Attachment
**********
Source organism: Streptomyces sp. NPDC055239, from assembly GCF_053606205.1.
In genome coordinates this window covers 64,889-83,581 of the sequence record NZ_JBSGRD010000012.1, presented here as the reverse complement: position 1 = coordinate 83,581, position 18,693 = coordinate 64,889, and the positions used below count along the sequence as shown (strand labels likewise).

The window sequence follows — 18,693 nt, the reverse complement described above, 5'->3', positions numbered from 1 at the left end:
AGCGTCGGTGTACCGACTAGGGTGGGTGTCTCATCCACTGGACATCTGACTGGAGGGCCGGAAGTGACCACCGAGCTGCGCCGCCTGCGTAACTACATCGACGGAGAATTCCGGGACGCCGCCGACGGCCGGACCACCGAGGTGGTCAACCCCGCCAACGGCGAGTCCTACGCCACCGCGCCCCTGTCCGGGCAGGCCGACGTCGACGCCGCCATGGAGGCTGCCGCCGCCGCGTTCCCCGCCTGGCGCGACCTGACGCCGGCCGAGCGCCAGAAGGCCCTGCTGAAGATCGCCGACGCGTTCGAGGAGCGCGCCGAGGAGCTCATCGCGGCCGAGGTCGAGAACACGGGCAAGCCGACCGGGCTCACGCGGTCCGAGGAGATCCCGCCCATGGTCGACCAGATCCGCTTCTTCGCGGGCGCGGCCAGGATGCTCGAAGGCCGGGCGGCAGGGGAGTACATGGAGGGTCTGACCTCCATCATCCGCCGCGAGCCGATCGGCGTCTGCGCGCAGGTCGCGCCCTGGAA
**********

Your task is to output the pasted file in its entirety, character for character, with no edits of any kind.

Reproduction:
Source organism: Streptomyces sp. NPDC055239, from assembly GCF_053606205.1.
In genome coordinates this window covers 64,889-83,581 of the sequence record NZ_JBSGRD010000012.1, presented here as the reverse complement: position 1 = coordinate 83,581, position 18,693 = coordinate 64,889, and the positions used below count along the sequence as shown (strand labels likewise).

The window sequence follows — 18,693 nt, the reverse complement described above, 5'->3', positions numbered from 1 at the left end:
AGCGTCGGTGTACCGACTAGGGTGGGTGTCTCATCCACTGGACATCTGACTGGAGGGCCGGAAGTGACCACCGAGCTGCGCCGCCTGCGTAACTACATCGACGGAGAATTCCGGGACGCCGCCGACGGCCGGACCACCGAGGTGGTCAACCCCGCCAACGGCGAGTCCTACGCCACCGCGCCCCTGTCCGGGCAGGCCGACGTCGACGCCGCCATGGAGGCTGCCGCCGCCGCGTTCCCCGCCTGGCGCGACCTGACGCCGGCCGAGCGCCAGAAGGCCCTGCTGAAGATCGCCGACGCGTTCGAGGAGCGCGCCGAGGAGCTCATCGCGGCCGAGGTCGAGAACACGGGCAAGCCGACCGGGCTCACGCGGTCCGAGGAGATCCCGCCCATGGTCGACCAGATCCGCTTCTTCGCGGGCGCGGCCAGGATGCTCGAAGGCCGGGCGGCAGGGGAGTACATGGAGGGTCTGACCTCCATCATCCGCCGCGAGCCGATCGGCGTCTGCGCGCAGGTCGCGCCCTGGAA